The first seven songs they recorded were slogged out in Erickson’s un-air-conditioned studio space on the hottest day of the summer, and some songs, “like the moody re-interpretation of the Johnny Cash classic ‘Ring of Fire,’ ‘I Got Stoned’ penned by Mulgrew and songwriter friend Derek Senn, and Buddy Holly’s ‘Crying, Waiting, Hoping’ were played through only one time,” according to press materials.
The other three tracks were cut on two chilly December days, including a love song Mulgrew wrote in Tennessee titled “California Wait for Me,” and the album’s first single, “Girls Gather Round.”
Added Mulgrew, “We wanted to capture a moment in time, like a musical snapshot. Do it once, give it all you got, and move on.”
The few overdubs they added included organ by U2’s Terry Lawless on the title track and “I Got Stoned,” and backing vocals by engineer Bear Erickson.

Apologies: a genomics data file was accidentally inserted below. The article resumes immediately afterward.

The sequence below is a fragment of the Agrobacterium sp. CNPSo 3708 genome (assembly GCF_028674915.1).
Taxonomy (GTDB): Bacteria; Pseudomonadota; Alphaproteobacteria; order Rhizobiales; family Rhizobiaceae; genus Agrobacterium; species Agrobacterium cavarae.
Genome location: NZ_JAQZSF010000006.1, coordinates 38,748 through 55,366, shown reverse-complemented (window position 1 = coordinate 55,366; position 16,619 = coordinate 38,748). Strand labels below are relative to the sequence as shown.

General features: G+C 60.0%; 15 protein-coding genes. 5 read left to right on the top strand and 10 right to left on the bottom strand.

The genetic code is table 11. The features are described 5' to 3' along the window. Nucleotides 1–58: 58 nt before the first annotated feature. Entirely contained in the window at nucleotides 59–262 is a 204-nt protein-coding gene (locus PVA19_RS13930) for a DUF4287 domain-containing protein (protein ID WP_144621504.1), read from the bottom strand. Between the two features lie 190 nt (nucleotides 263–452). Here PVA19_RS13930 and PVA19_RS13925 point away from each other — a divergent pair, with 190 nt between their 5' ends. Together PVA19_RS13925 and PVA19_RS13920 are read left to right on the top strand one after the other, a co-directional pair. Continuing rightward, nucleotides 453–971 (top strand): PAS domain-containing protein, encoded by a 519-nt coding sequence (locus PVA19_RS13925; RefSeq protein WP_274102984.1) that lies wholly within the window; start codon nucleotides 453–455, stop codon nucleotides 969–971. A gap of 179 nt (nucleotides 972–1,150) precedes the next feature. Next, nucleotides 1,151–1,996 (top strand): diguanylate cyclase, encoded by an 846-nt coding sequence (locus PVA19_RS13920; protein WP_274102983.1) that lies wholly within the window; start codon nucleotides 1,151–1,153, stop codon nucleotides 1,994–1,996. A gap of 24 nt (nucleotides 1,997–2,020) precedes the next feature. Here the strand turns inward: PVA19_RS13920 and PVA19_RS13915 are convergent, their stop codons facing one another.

“When it came time to overdub, we forced ourselves to do it fast, do it once, and not overthink it. It was so dang hot and freezing respectively during the sessions, that all we wanted to do was play our best as quickly as possible, and then get into the nearest climate-controlled room and brace ourselves for the next song,” Mulgrew added.
As is typical of Jody, this is great work—energized, at once familiar yet original, and filled with Jody’s voice, a great voice! A nearly genderless voice! Apparently he’s been working with renowned Nashville vocal coach Ron Browning and “writing new songs and eating a lot of stewed greens and fried chicken in preparation for the next set of recordings.”
Jody Mulgrew plays a solo acoustic album release this Friday, June 13 (a full moon on Friday the 13th? Gulp!), at the Steynberg Gallery (7:30 p.m.; $15 suggested donation; call 547-0278 for reservations). See him with the full band when Jody Mulgrew & the Skeleton Crew plays next Thursday, June 19, at the Wise Owl in Cambria at 7 p.m. (suggested donation of $10).